Creating Good News Out of Bad News

“I recently received an advertisement for a how-to book about health. On the cover of the brochure was emblazoned the words, ‘READ THIS OR DIE.’ I didn’t read it and I didn’t die!” Susan wrote in Embracing Uncertainty.

How often do we come across headlines, advertisements, videos, social media posts, and more that are meant to scare us. In the attention economy, fear mongering grabs eyes and makes money. The more frightened we are, the more likely we will want to buy their product, support their cause or their popularity. This bombardment of scare tactics makes us feel like there is always impending doom and danger. Susan said, “No wonder we have trouble embracing uncertainty…there only seems to be danger ahead!”

Yet most of us do not live with any real danger around us. How many days go by without the world ending? Or even something closer to home, like a car accident or a break-in? Most of us will spend 95% of our lives just living our day-to-day life without anything truly terrible happening.

Even without watching or listening to the news or doom scrolling through social media, we sabotage ourselves when we let our thinking, our Chatterbox, feed us constant bad news about how our lives aren’t working and how disastrous everything feels. “When we carry a DANGER AHEAD sign in our heads it is really a form of self-sabotage,” said Susan. “The reality is that most of what we worry about never even happens.”

Not only do we need to turn off our electronics, put the newspaper in the recycle bin, and control our negative thoughts, in order to really make the best of what we have, we need to actively see the good. “I refuse to give up my power to find the good news that is always there in unbelievably large measure. While we are wise to take certain protective measures relative to what is happening in our world, we are also wise to understand that it is all a guessing game. And why not ‘guess’ good news instead of bad news?” Susan wrote.

The fact is…there is so much good news around us
that it would stagger the imagination, that is,

Instead of imagining dangerous situations surrounding us, we need to see that we are surrounded by blessings. Susan said, “There is no question that the world gives you the message, DANGER AHEAD. I’ll bet you’ve never seen the message JOY AHEAD. So it’s up to us to create that scenario for ourselves. We should put a sign everywhere we can see it…JOY AHEAD!”

To counter all the “danger” signals we receive, Susan suggested substituting the word “Joy” for “Danger” whenever we can. This idea is an expansion on Susan’s Pain-to-Power Vocabulary lesson. Words have power and the way we use them can impact the quality of our lives. While Joy-to-Danger isn’t a one-to-one exchange, it can help us to see the value of finding good even in the bad. Susan wrote, “Of course, there are times when it is essential to heed the DANGER AHEAD sign that tells us there is a problem on the road ahead, but we should be filled with JOY that someone put the sign there to warn us! See, you can make good news out of anything.”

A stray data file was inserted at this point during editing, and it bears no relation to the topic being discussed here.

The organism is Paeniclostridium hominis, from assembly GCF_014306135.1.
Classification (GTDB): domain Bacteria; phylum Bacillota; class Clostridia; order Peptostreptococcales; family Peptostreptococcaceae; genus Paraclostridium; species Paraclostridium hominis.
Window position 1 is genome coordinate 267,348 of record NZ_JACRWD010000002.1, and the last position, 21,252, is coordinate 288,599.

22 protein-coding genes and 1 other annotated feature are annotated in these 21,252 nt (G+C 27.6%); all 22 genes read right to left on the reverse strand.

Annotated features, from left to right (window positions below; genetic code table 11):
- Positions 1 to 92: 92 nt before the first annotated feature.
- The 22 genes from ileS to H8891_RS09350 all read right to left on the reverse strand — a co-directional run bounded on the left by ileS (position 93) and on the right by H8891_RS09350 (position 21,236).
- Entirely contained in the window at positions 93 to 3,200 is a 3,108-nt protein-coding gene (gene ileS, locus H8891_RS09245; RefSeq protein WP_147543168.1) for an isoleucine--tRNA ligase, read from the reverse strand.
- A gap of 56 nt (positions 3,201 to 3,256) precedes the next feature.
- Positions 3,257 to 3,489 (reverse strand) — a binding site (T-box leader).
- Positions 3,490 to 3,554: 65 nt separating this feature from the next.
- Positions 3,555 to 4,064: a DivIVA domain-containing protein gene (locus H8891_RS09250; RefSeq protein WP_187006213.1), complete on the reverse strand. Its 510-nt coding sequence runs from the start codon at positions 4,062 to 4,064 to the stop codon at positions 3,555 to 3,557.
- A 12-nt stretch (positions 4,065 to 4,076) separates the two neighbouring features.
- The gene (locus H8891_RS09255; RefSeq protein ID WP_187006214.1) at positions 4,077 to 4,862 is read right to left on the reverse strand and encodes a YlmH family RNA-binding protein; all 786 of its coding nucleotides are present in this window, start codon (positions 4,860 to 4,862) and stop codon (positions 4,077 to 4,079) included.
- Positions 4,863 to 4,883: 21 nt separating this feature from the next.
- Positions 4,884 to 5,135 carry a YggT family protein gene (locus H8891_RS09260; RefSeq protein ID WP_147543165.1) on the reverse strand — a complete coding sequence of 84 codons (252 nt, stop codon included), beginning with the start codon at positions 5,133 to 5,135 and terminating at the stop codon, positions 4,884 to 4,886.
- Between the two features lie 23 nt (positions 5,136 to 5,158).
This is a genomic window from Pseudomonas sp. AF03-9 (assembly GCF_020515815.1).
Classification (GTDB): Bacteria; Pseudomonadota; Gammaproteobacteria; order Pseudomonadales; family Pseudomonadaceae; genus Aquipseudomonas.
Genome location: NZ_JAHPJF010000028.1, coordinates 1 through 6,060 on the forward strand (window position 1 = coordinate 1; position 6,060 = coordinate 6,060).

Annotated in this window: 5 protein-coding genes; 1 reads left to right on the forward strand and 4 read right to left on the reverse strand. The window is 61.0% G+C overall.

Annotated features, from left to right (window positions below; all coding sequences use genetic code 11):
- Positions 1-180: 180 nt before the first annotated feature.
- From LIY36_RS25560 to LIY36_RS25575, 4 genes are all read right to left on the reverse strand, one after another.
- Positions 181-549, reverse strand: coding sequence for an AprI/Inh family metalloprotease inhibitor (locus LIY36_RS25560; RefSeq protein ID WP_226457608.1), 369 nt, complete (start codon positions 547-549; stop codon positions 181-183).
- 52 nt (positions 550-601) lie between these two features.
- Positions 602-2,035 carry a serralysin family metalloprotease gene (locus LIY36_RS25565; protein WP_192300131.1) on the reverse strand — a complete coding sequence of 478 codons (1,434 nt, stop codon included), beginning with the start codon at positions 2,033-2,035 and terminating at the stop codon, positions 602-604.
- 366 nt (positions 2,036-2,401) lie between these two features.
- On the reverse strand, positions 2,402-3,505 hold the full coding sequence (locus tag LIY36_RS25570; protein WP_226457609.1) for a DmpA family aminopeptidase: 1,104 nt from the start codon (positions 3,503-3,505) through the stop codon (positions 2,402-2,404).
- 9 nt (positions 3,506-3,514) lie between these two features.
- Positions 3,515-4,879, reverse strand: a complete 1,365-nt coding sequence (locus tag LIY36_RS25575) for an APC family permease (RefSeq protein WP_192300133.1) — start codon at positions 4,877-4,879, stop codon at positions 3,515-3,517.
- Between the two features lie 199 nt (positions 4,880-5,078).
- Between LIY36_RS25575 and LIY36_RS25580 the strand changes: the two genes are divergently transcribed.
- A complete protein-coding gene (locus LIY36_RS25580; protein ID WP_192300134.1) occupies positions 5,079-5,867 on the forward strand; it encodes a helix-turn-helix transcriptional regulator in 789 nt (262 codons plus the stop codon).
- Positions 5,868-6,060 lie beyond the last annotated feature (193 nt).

We can also take it upon ourselves to spread good news. There is the Universal Law of “like attracts like,” so when we become the bearers of good, we are more likely to get back more good. Susan suggested two ways of doing this: affirmations and giving thanks.

We all know the power of repeating affirmations. Affirmations can help replace negative thoughts, improve self-confidence, to remind you to be a good news spreader, and create positive energy that will touch everyone you meet. To help spread good in the world, Susan suggested these affirmations:

I radiate light and love wherever I go.
I see the good in all things.
My actions put healing energy into the world.

Another way to help promote the spread of good news is to thank those who help spread good news. Here, we aren’t necessarily talking about news, we’re talking about anyone who is a positive force. This could be a server in a restaurant who was really understanding or a mailperson delivering an important package. It could be your doctor helping you through a tough illness, a friend who finds the positive even on the most frustrating day, or anyone who is an example of a loving and caring person. Reach out to these people and thank them. As Susan said, “People are so used to getting complaints; a compliment is a blessing.” Reaching out to spread your thanks is a wonderful way to spread good news.

This is just a small taste of all the positivity you can bring to the constant bombardment of danger, danger, danger messages we receive. It’s up to each of us to find the joy. Even when bad things do actually happen, which is a certainty in life, they can be handled in a life-affirming way. Susan wrote, “I’m sure you can think of many people who have experienced great difficulty, even tragedy, and with their uplifting attitude, they were able to turn the bad news into good news. They have learned that no matter what happens, we can create a JOY AHEAD world for ourselves…and that’s REALLY good news!”


  1. Fantastic post.

    I’m definitely taking this quote away:

    “And why not ‘guess’ good news instead of bad news?”

    Thank you!

  2. Thanks this really resonates with my situation, and strengthens my faith in turning a negative situation into a positive.

  3. Thank You – a good message among all the news on TV and a reminder to be a good person and resist falling into the negative.

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